Talmudic discussion of the liturgical use of Psalms 113-118 focuses on how the Psalms incorporate gratitude for God's past acts of salvation and confidence in God's future redemption of Israel.
Hallel is recited on holidays and on the semi-festival of the new moon (Rosh Hodesh).
Many Jews also recite it on the modern festivals of Yom Ha'atzmaut (Israel Independence Day) and Yom Yerushalayim (Jerusalem Day). Although many scholars and other contemporary Jews approach Jewish liturgical texts from a literary or theological perspective, many traditional Jews use the Talmud as the primary lens through they interpret the Siddur. This article is an example of that approach. Reprinted with permission from The Guide to Jewish Prayer, by Isaiah Wohlgemuth.
What are the ideas expressed in Hallel? The Gemara (the Rabbinic debates on the Mishnah) tells us that Hallel includes five major themes (Pesachim 118a):
1. The Exodus from Egypt
2. The splitting of the Red Sea
3. The giving of the Torah
4. The revival of the dead
5. The difficulties preceding the Messianic Age
In other words, Hallel deals with all of Jewish history from the birth of our nation to the establishment of the Messianic Era. In Hallel we express our joy at past miracles and our faith in future miracles.
Who was the first to recite Hallel? The Gemara suggests that the prayer was originated by the Jews at the Red Sea, Joshua defeating the kings in Canaan, or Deborah and Barak when they destroyed the army of Sisera (Pesachim 117a).
The Gemara continues by saying that it might have been Hezekiah, king of Judah, when Jerusalem was liberated from the siege by Sanherev; or Hanania, Mishael, and Azaria when they were rescued from the oven of Nebuchadnezzer [in the Book of Daniel]; or maybe it was Mordechai and Esther [the heroes of the Purim story]. Finally, it is suggested that the Sages ordained the recitation of Hallel at the time of the redemption from the later tragic events that befell the people of Israel.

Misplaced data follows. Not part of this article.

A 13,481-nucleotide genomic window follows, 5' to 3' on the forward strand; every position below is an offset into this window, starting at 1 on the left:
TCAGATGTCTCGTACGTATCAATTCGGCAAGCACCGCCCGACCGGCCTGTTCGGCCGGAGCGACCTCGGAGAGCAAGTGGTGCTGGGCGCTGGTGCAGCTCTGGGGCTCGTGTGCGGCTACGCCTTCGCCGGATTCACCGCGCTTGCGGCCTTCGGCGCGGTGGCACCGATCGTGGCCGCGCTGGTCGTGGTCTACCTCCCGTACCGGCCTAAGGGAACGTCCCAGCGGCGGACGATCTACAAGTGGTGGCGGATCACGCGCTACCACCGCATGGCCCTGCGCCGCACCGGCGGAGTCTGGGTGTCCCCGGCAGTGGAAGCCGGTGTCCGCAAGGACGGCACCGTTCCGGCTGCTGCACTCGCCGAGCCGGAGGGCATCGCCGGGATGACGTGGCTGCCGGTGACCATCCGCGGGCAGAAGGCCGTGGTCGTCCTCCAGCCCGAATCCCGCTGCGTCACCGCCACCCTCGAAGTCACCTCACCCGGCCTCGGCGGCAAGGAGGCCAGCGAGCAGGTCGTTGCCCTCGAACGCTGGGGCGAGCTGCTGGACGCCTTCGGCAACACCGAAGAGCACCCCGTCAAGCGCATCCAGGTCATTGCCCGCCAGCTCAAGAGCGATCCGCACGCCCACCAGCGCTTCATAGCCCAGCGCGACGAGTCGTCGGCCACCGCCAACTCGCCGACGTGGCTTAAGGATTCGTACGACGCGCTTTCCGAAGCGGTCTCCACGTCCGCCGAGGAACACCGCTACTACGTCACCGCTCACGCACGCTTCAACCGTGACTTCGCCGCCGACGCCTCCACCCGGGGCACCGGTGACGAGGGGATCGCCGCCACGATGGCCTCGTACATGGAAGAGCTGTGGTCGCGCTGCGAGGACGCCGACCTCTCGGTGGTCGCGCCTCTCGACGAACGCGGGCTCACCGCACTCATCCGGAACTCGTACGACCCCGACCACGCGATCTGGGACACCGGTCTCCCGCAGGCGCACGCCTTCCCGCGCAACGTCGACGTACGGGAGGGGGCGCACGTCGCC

The Gemara then examines the structure of Hallel to see if it remained static, if it developed, or if it was expanded by King David. In any case, Hallel is the cornerstone of our liturgy.
The Shulhan Arukh (the preeminent code of Jewish law) states that Hallel should be said while standing (Orah Hayyim 422). The Mishnah Brurah (a commentary on the Shulhan Arukh) explains why: In Hallel we testify to the glorious miracles that God performed. Rabbi Joseph Soloveitchik--a preeminent 20th century Orthodox thinker--theorized that Hallel is another Amidah [the standing prayer that is central to Jewish liturgy], which explains why we must stand.
What is the nature of Hallel? In it, we praise God's providence for the individual and for the sake of the nation as a whole. In the second section we implore God not to forsake us, neither the nation nor the individual. In the last part of Hallel we thank God for miracles past, present, and future. Since Hallel is a commandment, we must start it with a blessing. We also conclude it with a blessing, which is voluntary. The Rabbis argue over whether the recital of Hallel is a Torah commandment or of rabbinic origin.
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